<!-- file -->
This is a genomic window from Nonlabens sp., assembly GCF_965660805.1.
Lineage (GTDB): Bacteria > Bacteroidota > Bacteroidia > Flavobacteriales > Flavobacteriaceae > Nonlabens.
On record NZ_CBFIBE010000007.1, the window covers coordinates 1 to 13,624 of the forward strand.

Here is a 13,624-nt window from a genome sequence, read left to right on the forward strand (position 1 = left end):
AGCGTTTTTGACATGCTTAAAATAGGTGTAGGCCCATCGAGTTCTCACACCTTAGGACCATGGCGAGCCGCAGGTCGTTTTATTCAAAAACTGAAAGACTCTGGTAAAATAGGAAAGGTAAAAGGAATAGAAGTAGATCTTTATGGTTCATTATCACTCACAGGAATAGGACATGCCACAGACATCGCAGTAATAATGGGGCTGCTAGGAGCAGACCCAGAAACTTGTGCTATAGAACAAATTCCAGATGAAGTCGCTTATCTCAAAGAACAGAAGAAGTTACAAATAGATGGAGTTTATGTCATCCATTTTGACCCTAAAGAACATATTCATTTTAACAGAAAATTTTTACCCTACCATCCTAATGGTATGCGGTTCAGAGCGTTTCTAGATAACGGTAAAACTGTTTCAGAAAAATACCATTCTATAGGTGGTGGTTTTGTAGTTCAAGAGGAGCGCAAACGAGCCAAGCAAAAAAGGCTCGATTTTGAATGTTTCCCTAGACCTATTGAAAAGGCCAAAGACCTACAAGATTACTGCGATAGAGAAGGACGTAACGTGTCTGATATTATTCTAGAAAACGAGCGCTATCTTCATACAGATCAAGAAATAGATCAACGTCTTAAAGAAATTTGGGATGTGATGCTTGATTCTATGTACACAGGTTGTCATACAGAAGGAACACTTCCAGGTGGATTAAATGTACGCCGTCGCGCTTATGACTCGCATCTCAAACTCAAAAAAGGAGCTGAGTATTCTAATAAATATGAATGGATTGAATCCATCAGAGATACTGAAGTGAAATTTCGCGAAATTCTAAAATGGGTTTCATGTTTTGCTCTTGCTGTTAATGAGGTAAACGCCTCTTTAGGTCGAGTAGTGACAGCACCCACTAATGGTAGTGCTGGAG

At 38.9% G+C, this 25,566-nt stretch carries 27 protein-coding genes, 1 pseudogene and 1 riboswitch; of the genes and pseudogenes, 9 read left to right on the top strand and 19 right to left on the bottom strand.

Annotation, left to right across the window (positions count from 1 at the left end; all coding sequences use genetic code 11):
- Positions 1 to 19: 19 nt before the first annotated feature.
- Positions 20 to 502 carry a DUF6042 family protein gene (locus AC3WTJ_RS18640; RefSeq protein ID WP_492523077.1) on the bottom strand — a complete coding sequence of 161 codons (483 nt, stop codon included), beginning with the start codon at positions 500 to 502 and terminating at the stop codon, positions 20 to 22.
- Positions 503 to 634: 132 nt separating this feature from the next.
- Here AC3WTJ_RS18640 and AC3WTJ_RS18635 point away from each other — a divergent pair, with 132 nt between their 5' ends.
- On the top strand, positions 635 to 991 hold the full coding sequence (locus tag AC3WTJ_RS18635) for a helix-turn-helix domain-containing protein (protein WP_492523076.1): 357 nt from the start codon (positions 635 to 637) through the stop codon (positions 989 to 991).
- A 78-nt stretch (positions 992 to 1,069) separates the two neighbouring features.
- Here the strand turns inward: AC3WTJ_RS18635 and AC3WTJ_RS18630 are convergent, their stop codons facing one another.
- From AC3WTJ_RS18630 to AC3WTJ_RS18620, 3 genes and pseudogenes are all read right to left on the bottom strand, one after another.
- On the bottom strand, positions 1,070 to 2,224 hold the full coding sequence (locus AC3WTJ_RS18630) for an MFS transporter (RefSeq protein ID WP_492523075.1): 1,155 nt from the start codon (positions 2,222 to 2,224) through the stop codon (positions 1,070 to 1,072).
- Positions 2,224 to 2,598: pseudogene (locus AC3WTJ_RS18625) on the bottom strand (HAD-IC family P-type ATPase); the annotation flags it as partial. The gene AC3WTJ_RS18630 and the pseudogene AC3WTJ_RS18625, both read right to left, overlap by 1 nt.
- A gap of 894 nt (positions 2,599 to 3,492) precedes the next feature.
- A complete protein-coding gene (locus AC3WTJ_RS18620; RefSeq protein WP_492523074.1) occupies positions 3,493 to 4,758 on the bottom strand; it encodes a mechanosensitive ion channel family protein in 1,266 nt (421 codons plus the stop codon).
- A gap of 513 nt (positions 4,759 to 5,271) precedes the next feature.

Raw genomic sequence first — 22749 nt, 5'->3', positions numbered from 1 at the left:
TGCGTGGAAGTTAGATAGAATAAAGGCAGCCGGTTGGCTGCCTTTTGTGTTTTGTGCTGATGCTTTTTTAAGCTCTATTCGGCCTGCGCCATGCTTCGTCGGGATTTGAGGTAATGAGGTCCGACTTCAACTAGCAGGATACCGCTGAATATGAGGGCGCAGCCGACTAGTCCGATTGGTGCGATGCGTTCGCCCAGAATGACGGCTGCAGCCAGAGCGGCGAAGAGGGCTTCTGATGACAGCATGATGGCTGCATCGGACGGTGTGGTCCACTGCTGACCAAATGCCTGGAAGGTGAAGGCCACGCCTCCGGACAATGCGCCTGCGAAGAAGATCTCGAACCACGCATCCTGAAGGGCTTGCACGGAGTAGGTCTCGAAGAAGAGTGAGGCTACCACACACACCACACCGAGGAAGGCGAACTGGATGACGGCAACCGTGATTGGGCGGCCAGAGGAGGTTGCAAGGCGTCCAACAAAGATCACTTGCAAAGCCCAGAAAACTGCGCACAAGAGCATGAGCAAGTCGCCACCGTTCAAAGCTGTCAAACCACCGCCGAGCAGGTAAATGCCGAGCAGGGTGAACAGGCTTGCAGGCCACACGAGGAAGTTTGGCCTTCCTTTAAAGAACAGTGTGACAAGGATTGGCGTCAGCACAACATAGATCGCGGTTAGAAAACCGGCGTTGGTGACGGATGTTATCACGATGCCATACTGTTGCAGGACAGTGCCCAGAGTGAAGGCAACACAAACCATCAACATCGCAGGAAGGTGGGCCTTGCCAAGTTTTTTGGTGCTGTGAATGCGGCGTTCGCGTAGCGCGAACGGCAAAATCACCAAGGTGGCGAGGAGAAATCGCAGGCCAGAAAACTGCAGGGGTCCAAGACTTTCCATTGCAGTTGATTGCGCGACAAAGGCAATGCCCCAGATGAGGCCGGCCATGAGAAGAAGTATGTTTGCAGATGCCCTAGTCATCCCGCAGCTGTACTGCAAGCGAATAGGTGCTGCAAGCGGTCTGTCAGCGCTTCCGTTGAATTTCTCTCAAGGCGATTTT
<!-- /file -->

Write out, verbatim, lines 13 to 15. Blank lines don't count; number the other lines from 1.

- A 78-nt stretch (positions 992 to 1,069) separates the two neighbouring features.
- Here the strand turns inward: AC3WTJ_RS18635 and AC3WTJ_RS18630 are convergent, their stop codons facing one another.
- From AC3WTJ_RS18630 to AC3WTJ_RS18620, 3 genes and pseudogenes are all read right to left on the bottom strand, one after another.